E. The Tudeh Party and peace front organizations are backing Mossadeq, albeit only on specific issues. As long as Mossadeq’s policy remains intransigent against the British, the Tudeh is behind Mossadeq. The Tudeh does not appear to be in the mood at this time to make life difficult for the government, as evidenced by the fact that the Tudeh apparently accepted the police order not to celebrate publicly the tenth anniversary of the founding of the Party (3–7 October 1951).

3. The British position in Iran has collapsed.

A. [1 paragraph (13 lines) not declassified]

B. The influence of the British Embassy upon the Shah and his courtiers has practically ceased to exist, mainly because the Shah is increasingly aware of the strength of the “streets”, and fears the “streets” at present more than he fears the British. No other Prime Minister prior to Mossadeq could claim such sponsorship. The Shah dares not talk back or step out of line. He is fully aware now that the political wave which brought Mossadeq into power was in great part an anti-court wave.

C. The campaign of intimidation supported by certain elements of the National Front and condoned by Mullah Kashani (but not condoned by Mossadeq) has contributed toward current elimination of British-sponsored opposition. (See also paragraph 2 a above.)

4. The Soviet Union is in a relatively strong position to reap advantages.

A. The Tudeh Party has great potentialities. Although inside information is inadequate, the following clues are important:

(1) As early as 1946 the Tudeh had organized workers in Abadan to a point where they successfully staged a general strike.

(2) Since the Razmara cabinet, the Tudeh has enjoyed greater freedom of action with correspondingly increased efficiency.

(3) In 1950 the Tudeh organized peace front groups.

(4) In December 1950 the Tudeh was in a position to stage the escape of ten of its leaders from the Tehran jail.

(5) In April 1951 the Tudeh quickly took advantage of the ineptitude of British labor relations in Abadan to stage another successful general strike.

(6) In July 1951 the Tudeh was able to mass ten thousand demonstrators in the streets of Tehran and organize them in semi-military order.

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(7) In the past year the Tudeh has been signally successful in conducting larger scale propaganda.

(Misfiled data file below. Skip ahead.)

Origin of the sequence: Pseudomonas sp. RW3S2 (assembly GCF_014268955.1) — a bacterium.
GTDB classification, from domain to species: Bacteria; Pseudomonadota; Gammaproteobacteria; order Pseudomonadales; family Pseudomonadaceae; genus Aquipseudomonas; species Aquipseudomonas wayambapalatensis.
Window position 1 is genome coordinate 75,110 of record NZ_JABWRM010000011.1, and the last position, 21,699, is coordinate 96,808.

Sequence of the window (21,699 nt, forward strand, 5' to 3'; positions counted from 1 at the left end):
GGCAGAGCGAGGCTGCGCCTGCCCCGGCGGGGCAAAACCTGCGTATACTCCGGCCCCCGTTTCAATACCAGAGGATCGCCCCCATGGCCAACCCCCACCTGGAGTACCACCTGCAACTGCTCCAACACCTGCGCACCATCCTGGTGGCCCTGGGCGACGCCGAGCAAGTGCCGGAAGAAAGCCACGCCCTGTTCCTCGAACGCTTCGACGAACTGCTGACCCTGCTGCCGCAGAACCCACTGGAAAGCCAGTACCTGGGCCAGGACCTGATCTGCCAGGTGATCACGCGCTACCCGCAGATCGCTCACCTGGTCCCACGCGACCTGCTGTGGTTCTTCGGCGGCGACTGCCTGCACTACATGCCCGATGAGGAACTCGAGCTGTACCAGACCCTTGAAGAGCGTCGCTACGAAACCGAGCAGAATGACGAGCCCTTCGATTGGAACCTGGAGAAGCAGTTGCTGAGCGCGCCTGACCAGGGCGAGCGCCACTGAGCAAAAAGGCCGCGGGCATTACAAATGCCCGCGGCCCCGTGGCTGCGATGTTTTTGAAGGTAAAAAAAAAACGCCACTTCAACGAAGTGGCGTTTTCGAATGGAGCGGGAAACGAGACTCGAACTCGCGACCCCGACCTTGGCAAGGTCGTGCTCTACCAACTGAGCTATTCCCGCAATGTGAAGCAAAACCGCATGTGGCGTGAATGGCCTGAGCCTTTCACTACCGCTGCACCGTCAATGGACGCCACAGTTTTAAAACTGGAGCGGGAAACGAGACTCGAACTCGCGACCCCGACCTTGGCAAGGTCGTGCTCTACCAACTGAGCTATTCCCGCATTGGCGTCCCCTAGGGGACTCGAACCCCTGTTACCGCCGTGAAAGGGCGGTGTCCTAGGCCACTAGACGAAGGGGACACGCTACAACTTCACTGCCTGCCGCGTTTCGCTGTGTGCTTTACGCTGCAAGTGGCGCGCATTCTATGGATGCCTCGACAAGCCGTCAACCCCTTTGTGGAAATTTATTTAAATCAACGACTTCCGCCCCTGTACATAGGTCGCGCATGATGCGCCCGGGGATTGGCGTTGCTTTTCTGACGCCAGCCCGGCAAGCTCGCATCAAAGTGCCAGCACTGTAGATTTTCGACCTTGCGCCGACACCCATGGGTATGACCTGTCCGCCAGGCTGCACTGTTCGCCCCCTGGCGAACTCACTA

(8) An estimate of Tudeh and front groups for the Tehran area in September 1951 was a maximum of thirty-five thousand, which appears to be a considerable increase over a year ago.

(9) The economic situation stands to deteriorate further, which paves the way for further increase in the power of the Tudeh Party.

B. The policy of the National Front at this time plays directly into Soviet hands.

(1) It has caused misunderstandings between London and Washington. The breach could be made to widen further.

(2) It calls for the physical expulsion of the British from Iran.

(3) It has undermined the prestige of the Anglo-Saxon powers in the Near East.

(4) It lays the groundwork for a common front of nationalists in the Near East against Anglo-Saxon “imperialists.” (This policy, favorable to the Soviet Union, can be carried out much more smoothly by the Mossadeq government, a bourgeois government, than by a Tudeh government.)

(5) The Soviet “siding” with Iran at the Security Council in early October 1951 has increased sympathy for the Soviets even in the ranks of the National Front.

C. Note, however, that Soviet influence in Iran has to contend with:

(1) The army, police, and gendarmérie which represent in the hands of the Shah and the government comparatively well-organized, centralized, and massive repressive forces, with noteworthy shortcoming such as penetration in certain quarters, corruption, and so forth.

(2) Popular resistance to communism which stems from religious sentiments and a revival of nationalism.

  1. Source: Truman Library, Papers of Harry S. Truman, President’s Secretary’s Files, Box 180. Secret. No telegram number appears on the source text.